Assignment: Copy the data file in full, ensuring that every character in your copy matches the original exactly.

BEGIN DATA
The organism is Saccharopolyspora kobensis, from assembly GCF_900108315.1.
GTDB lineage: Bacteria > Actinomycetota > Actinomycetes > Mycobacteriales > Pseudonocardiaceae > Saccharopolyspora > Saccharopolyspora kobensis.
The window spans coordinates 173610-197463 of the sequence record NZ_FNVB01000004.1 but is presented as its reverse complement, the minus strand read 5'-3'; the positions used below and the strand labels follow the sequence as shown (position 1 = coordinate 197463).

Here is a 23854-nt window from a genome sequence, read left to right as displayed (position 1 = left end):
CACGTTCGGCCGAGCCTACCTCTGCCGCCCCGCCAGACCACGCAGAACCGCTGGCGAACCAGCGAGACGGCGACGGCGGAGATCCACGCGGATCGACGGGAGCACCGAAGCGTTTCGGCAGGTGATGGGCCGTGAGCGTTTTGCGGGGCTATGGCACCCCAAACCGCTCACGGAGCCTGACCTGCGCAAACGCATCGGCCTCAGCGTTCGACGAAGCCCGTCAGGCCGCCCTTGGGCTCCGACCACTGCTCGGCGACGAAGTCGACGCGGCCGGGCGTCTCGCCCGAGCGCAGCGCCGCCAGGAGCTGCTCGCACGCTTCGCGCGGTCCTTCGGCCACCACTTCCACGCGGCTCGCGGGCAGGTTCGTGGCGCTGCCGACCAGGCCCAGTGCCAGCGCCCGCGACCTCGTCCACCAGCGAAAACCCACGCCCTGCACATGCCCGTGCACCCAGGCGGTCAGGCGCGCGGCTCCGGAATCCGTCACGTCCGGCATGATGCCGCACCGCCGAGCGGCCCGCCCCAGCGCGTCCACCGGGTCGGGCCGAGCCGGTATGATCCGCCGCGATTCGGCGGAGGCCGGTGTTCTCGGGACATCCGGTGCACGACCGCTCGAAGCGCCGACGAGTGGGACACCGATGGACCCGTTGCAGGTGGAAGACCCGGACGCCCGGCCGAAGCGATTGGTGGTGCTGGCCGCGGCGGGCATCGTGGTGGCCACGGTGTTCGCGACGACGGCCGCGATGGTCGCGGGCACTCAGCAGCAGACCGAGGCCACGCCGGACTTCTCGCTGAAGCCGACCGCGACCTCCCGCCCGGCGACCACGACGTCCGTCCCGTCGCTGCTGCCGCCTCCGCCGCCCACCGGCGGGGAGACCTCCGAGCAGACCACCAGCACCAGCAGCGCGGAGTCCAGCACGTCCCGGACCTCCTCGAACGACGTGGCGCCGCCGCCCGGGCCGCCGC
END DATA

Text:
The organism is Saccharopolyspora kobensis, from assembly GCF_900108315.1.
GTDB lineage: Bacteria > Actinomycetota > Actinomycetes > Mycobacteriales > Pseudonocardiaceae > Saccharopolyspora > Saccharopolyspora kobensis.
The window spans coordinates 173610-197463 of the sequence record NZ_FNVB01000004.1 but is presented as its reverse complement, the minus strand read 5'-3'; the positions used below and the strand labels follow the sequence as shown (position 1 = coordinate 197463).

Here is a 23854-nt window from a genome sequence, read left to right as displayed (position 1 = left end):
CACGTTCGGCCGAGCCTACCTCTGCCGCCCCGCCAGACCACGCAGAACCGCTGGCGAACCAGCGAGACGGCGACGGCGGAGATCCACGCGGATCGACGGGAGCACCGAAGCGTTTCGGCAGGTGATGGGCCGTGAGCGTTTTGCGGGGCTATGGCACCCCAAACCGCTCACGGAGCCTGACCTGCGCAAACGCATCGGCCTCAGCGTTCGACGAAGCCCGTCAGGCCGCCCTTGGGCTCCGACCACTGCTCGGCGACGAAGTCGACGCGGCCGGGCGTCTCGCCCGAGCGCAGCGCCGCCAGGAGCTGCTCGCACGCTTCGCGCGGTCCTTCGGCCACCACTTCCACGCGGCTCGCGGGCAGGTTCGTGGCGCTGCCGACCAGGCCCAGTGCCAGCGCCCGCGACCTCGTCCACCAGCGAAAACCCACGCCCTGCACATGCCCGTGCACCCAGGCGGTCAGGCGCGCGGCTCCGGAATCCGTCACGTCCGGCATGATGCCGCACCGCCGAGCGGCCCGCCCCAGCGCGTCCACCGGGTCGGGCCGAGCCGGTATGATCCGCCGCGATTCGGCGGAGGCCGGTGTTCTCGGGACATCCGGTGCACGACCGCTCGAAGCGCCGACGAGTGGGACACCGATGGACCCGTTGCAGGTGGAAGACCCGGACGCCCGGCCGAAGCGATTGGTGGTGCTGGCCGCGGCGGGCATCGTGGTGGCCACGGTGTTCGCGACGACGGCCGCGATGGTCGCGGGCACTCAGCAGCAGACCGAGGCCACGCCGGACTTCTCGCTGAAGCCGACCGCGACCTCCCGCCCGGCGACCACGACGTCCGTCCCGTCGCTGCTGCCGCCTCCGCCGCCCACCGGCGGGGAGACCTCCGAGCAGACCACCAGCACCAGCAGCGCGGAGTCCAGCACGTCCCGGACCTCCTCGAACGACGTGGCGCCGCCGCCCGGGCCGCCGC